Original autograph manuscript signed

John BURROUGHS   |   Gilbert WHITE

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Item#: 127122 price:$9,000.00

Original autograph manuscript signed
Original autograph manuscript signed
Original autograph manuscript signed

"ONE OF THE FEW BOOKS WHICH I CAN RETURN TO AND RE-READ EVERY SIX OR SEVEN YEARS": ORIGINAL 1895 JOHN BURROUGHS MANUSCRIPT FOR HIS INTRODUCTION TO GILBERT WHITE'S 1789 CLASSIC THE NATURAL HISTORY OF SELBORNE, SIGNED

BURROUGHS, John. Original autograph manuscript in Burroughs' hand, the Introduction for Harper & Brothers 1895 edition of Gilbert White's Natural History of Selborne, signed. No place, 1895. Octavo (5 by 8 inches), 29 leaves of wove paper, written in ink on rectos for 29 pages, signed by Burroughs on the last leaf in pencil. $9000.

Original John Burroughs 29-page ink manuscript for his Introduction to Gilbert White's 1789 classic of nature writing, The Natural History and Antiquities of Selborne, signed by Burroughs in pencil on the final page.

"One of the few books which I can return to and re-read every six or seven years," Burroughs writes at the outset of his 29-page Introduction to Appleton's 1895 edition of Gilbert White's 1789 classic, "is this book of Gilbert White's. It has a perennial charm. It is made like country things themselves. One does not read it with excitement or eager avidity; it is in a low key; it touches only upon minor matters; it is not eloquent or witty or profound; it has only now and then a twinkle of humor or a glint of fancy. And yet it has lived an hundred years and promises to live many hundreds of years more."

Over the course of twenty years, Gilbert White wrote a series of letters to Thomas Pennant and Daines Barrington regarding the habits of animals and of natural phenomena which he was daily observing in Selborne. "His Natural History and Antiquities of Selborne holds a unique position in English literature as the solitary classic of natural history… The book was immediately popular both with the general public and with all naturalists, many of the most eminent of which class have successively edited it with additional and corroborative notes" (Cambridge History X, Chapter XI, Section 16). On an 1882 trip to Britain, "Burroughs made a pilgrimage to Gilbert White's old haunts at Selborne and Wolmer Forest… Burroughs spent several hours searching for White's tomb amid the graves of the church where he had been parson. He finally found a plain slab with 'G.W.' inscribed on it. 'There was no mark that indicated that the grave was more frequently visited than any other'" (Renehan, John Burroughs, 147). Commenting on comparisons of his writings to those of White, Burroughs wrote 'The aim of White of Selborne was mainly scientific. My own aim, so far as I have any, is entirely artistic. I care little for the merely scientific aspects of things… I paint the bird, or the trout, or the scene, for its own sake'" (Renehan, 96). See BAL 2159.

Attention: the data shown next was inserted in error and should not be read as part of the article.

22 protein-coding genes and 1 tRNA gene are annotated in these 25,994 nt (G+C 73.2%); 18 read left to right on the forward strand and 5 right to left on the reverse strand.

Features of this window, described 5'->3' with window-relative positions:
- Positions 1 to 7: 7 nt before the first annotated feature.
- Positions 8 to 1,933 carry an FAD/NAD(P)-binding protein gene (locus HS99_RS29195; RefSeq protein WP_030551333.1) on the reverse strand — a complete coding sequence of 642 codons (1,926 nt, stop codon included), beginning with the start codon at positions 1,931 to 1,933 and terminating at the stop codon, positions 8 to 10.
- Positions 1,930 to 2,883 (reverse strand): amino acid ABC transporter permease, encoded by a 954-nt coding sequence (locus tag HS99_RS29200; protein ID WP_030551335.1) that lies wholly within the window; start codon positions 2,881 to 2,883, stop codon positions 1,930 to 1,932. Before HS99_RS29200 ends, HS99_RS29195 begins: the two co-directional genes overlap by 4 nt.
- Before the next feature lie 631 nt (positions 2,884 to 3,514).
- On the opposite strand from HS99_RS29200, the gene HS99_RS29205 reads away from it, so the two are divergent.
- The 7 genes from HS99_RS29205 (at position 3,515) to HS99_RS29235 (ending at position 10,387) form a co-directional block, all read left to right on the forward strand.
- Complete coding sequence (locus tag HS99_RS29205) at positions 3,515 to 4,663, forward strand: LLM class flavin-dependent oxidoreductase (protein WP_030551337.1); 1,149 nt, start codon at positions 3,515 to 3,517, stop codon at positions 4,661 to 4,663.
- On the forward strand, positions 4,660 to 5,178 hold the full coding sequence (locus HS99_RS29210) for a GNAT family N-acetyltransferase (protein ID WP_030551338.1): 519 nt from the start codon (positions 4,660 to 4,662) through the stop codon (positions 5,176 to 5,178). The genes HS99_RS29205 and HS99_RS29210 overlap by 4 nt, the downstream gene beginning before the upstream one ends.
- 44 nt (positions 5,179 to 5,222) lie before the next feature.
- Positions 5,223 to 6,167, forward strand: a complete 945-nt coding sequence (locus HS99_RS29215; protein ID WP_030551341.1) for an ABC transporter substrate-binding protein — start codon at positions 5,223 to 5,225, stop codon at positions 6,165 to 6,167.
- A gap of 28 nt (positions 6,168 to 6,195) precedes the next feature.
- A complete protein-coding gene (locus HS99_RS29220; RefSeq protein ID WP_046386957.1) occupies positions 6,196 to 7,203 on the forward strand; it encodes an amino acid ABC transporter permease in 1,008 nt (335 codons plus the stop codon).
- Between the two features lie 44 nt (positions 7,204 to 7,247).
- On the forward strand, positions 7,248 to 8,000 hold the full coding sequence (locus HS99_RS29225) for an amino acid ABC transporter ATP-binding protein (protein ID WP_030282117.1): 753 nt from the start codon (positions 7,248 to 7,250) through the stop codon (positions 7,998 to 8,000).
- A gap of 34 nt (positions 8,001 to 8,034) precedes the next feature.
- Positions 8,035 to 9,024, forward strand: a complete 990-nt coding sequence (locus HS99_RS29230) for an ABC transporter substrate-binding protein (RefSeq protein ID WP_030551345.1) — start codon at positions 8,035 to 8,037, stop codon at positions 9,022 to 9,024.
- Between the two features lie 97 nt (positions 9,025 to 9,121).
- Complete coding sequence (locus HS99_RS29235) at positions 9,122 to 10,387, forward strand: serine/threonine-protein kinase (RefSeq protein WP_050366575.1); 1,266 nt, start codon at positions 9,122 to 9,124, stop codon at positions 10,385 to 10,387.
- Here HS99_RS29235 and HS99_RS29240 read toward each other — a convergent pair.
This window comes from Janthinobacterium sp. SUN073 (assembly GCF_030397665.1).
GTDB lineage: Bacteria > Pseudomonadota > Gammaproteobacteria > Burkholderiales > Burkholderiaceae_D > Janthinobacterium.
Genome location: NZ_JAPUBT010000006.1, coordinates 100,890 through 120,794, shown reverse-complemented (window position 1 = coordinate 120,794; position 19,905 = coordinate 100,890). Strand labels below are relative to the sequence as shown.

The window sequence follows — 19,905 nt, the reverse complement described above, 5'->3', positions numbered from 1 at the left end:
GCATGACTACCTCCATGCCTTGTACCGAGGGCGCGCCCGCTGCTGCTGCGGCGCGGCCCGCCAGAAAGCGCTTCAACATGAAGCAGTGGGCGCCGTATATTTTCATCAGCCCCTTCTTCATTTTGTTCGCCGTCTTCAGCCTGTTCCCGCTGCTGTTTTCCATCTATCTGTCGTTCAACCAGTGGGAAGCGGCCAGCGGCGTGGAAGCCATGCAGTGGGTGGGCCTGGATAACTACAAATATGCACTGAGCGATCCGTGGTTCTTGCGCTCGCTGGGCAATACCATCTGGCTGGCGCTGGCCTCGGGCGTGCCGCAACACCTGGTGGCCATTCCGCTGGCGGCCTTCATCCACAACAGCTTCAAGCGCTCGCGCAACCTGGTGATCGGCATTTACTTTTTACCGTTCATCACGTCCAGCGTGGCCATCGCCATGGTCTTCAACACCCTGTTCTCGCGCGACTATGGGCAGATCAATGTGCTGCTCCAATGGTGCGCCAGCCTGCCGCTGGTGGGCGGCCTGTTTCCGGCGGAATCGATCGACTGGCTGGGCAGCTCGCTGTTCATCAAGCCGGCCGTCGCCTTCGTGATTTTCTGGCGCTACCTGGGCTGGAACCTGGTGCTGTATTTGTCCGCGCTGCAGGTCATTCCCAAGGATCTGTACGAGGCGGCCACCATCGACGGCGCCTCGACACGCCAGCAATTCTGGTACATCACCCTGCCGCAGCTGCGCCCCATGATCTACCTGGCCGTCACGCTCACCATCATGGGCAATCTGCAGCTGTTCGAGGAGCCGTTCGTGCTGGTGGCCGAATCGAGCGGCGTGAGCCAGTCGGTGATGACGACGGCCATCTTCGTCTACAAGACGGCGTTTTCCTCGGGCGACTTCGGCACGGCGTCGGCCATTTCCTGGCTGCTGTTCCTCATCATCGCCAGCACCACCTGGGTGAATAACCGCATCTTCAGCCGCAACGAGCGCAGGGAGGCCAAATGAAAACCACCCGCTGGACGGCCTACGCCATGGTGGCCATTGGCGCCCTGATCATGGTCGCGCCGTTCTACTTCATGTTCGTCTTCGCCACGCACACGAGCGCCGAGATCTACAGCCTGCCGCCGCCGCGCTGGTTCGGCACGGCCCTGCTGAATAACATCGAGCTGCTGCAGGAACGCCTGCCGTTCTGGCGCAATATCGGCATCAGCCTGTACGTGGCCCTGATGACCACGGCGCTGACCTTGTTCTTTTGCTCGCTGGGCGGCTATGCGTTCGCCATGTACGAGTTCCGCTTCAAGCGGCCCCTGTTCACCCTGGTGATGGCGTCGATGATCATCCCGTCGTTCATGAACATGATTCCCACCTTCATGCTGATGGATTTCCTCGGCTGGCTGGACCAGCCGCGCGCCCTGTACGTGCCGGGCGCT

Many ink finger marks and smudges and signs of handling to versos and rectos; handwriting still perfectly legible. Only occasional light edge-wear. Near-fine condition. A scarce and desirable original Burroughs manuscript.

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